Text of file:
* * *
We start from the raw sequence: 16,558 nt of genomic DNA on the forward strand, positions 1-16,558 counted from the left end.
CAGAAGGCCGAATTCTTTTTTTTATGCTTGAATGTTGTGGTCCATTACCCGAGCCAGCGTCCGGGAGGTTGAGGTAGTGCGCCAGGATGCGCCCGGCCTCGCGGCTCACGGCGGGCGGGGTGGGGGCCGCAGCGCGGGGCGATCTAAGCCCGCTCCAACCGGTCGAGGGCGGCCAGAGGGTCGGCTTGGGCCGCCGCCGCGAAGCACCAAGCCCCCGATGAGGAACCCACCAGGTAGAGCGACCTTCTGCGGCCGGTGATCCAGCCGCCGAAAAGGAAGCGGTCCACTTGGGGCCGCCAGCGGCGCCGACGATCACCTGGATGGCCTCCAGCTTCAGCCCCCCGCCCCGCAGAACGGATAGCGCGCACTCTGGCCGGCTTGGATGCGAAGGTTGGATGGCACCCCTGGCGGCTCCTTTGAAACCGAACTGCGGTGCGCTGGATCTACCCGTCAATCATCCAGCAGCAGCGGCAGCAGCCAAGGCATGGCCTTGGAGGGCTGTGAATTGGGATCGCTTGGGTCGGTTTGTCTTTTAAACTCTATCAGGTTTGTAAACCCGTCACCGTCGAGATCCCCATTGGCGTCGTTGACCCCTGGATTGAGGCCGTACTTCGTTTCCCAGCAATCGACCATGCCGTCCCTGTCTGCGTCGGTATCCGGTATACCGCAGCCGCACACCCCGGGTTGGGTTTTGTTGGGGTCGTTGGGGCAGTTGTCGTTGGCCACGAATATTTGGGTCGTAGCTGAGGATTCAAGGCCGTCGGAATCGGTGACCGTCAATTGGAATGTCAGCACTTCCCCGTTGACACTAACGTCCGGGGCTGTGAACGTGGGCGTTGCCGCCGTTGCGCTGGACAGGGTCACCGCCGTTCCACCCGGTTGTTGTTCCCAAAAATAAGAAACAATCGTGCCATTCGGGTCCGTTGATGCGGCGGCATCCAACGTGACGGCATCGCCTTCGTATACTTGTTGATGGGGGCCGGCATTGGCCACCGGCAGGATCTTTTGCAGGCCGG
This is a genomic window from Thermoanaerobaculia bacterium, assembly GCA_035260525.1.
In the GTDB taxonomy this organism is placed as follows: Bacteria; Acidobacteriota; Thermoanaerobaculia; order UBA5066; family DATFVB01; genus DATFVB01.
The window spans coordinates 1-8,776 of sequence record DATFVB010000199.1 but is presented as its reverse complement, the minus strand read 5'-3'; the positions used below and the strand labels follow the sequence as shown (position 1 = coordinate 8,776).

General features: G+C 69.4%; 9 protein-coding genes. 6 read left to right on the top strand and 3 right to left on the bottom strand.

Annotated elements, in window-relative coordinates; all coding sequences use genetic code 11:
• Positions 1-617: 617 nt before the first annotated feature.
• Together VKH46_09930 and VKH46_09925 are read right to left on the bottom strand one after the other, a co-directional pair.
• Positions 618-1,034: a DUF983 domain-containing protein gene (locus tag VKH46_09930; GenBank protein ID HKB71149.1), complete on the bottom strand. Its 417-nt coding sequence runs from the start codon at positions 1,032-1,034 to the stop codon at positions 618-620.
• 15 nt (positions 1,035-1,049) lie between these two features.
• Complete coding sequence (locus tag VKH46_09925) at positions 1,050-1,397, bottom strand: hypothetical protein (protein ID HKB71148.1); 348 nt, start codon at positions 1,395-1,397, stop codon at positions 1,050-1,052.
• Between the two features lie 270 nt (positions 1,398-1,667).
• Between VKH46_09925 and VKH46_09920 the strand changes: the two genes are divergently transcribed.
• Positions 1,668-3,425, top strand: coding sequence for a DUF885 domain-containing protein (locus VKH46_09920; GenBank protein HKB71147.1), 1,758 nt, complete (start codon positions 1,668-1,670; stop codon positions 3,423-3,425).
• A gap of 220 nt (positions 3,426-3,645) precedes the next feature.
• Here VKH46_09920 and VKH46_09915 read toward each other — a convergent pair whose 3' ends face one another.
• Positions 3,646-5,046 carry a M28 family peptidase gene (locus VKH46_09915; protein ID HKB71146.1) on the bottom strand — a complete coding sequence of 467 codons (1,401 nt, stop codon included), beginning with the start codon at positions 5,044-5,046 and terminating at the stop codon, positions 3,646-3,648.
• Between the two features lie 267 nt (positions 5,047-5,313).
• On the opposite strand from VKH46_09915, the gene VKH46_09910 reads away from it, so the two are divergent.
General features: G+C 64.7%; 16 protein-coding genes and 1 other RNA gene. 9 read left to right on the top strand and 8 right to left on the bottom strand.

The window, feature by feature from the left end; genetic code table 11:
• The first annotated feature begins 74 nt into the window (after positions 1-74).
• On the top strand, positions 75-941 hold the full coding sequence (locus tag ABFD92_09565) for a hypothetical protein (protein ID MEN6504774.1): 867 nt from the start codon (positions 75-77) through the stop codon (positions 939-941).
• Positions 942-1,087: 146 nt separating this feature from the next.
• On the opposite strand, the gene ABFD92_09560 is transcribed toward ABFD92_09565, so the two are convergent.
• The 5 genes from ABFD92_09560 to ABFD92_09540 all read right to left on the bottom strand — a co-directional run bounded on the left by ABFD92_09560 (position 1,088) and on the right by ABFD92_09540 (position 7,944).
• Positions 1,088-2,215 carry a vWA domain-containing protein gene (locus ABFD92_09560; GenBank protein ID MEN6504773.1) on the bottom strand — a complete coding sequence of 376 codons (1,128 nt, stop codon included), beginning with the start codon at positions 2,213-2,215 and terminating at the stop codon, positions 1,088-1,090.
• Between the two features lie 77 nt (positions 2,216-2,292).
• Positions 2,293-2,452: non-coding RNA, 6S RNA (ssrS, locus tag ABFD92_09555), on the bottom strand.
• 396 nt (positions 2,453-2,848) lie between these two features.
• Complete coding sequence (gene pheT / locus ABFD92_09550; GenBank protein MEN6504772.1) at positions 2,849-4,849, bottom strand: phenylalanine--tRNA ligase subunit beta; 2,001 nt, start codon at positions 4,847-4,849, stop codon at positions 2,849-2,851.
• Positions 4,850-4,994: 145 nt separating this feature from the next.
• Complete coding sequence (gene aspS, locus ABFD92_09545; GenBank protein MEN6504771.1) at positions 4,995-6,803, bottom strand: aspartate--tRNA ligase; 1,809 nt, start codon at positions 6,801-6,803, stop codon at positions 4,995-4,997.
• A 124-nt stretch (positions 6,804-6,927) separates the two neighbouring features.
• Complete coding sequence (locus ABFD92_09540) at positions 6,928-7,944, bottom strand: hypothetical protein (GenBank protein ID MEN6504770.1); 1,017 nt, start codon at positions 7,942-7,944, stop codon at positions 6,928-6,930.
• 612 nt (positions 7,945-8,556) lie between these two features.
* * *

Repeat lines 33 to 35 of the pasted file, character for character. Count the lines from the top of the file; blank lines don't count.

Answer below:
• Positions 4,850-4,994: 145 nt separating this feature from the next.
• Complete coding sequence (gene aspS, locus ABFD92_09545; GenBank protein MEN6504771.1) at positions 4,995-6,803, bottom strand: aspartate--tRNA ligase; 1,809 nt, start codon at positions 6,801-6,803, stop codon at positions 4,995-4,997.
• A 124-nt stretch (positions 6,804-6,927) separates the two neighbouring features.